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The Secretary of State for Environment, Food and Rural Affairs (Margaret Beckett): I am pleased to announce that the Government and the devolved Administrations have today published the "UK Climate Change Programme 2006", to update the programme that we introduced in 2000.
The UK has one of the best records of any country in tackling greenhouse gas emissions, and we have already met our Kyoto target for 2010. The programme sets out the Government's commitments at international and domestic levels to meet the challenge of climate change. It also sets out our approach to strengthening the role that individuals can play. Progress in all three areas is regarded by the Government as essential.
Our review over the past eighteen months has evaluated how effective our existing policies have been and analysed a range of possible new policies to contribute towards our national climate change goals. We are introducing a range of policies to strengthen our domestic delivery. Among these are measures to support increased generation from renewable sources, encourage the installation of energy efficiency measures in households, provide more reliable consumer product information, support more sustainable transport choices, introduce higher standards for efficiency in buildings and finance energy efficiency measures for public sector organisations.
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Today we are also consulting on the draft of the "UK's National Allocation Plan" for the second phase of the EU emissions trading scheme. The scheme is a central element of the energy supply and business sectors' contribution to our policies to tackle climate change. It will be used to make a significant contribution to our national emissions reduction target.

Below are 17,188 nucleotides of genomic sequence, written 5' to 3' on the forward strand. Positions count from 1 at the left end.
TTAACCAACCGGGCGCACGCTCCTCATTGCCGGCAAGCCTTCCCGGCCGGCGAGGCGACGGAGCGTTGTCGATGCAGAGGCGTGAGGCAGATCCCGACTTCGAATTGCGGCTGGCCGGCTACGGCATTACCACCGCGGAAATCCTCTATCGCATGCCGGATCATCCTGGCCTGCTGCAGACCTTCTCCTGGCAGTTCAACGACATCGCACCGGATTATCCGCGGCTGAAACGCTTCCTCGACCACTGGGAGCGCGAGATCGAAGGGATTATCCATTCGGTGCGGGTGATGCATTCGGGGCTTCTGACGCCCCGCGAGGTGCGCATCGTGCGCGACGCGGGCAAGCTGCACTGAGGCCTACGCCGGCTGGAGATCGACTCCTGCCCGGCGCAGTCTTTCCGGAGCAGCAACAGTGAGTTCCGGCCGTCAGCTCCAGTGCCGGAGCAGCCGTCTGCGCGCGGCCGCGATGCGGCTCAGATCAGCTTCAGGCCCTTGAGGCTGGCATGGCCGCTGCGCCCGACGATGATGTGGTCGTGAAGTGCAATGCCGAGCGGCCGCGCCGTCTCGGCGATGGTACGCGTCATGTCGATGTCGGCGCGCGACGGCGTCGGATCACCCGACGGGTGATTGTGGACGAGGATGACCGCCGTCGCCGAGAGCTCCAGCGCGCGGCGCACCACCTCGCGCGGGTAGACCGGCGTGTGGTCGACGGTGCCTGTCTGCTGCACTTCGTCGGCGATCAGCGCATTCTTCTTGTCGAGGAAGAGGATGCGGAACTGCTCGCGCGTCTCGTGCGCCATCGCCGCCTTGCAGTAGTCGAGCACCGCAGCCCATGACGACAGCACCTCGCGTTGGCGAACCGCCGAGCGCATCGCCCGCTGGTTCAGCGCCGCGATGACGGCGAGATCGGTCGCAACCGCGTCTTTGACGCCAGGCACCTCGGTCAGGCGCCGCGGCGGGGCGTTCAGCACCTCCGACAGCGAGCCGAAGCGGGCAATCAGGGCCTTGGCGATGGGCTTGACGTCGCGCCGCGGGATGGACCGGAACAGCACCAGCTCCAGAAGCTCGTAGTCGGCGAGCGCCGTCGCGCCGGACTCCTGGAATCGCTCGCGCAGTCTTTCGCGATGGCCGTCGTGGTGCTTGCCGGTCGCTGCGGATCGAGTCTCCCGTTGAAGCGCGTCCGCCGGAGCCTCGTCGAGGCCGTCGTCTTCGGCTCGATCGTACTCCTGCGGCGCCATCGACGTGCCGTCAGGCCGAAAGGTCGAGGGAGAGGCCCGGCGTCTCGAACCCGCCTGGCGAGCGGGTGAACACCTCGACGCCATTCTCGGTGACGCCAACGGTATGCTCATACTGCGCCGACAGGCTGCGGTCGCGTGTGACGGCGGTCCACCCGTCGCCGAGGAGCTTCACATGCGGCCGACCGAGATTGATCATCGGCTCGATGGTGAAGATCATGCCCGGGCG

These policies are expected to reduce the UK's emissions of the basket of greenhouse gases to 2325 per cent. below base year levels, around twice our commitment to reduce emissions under the Kyoto Protocol. It is also expected to reduce the UK's carbon dioxide emissions to 1518 per cent. below 1990 levels by 2010. The review, and policies introduced already, could reduce carbon emissions by 712MtC by 2010. This would take the Government close to their domestic target of a 20 per cent. reduction by 2010. The Government still believe that the UK can achieve this target. This is an on-going process and the Government will in future report annually to Parliament on emissions, future plans and progress on the domestic climate change agenda. We believe we can reach the 20 per cent. target with support from all sections of the economy and society, not least by the collective action of individuals.
At international level, we will maintain our leadership role, and build on progress achieved through the G8 Summit in Gleneagles, the European Union and the Montreal Climate Change Conference. Our aim is to secure agreement to the action and long-term goal needed to establish an effective future international regime to tackle climate change. As part of this, in partnership with the European Union, we will enhance our efforts to help India, China and other developing countries evolve as low carbon economies.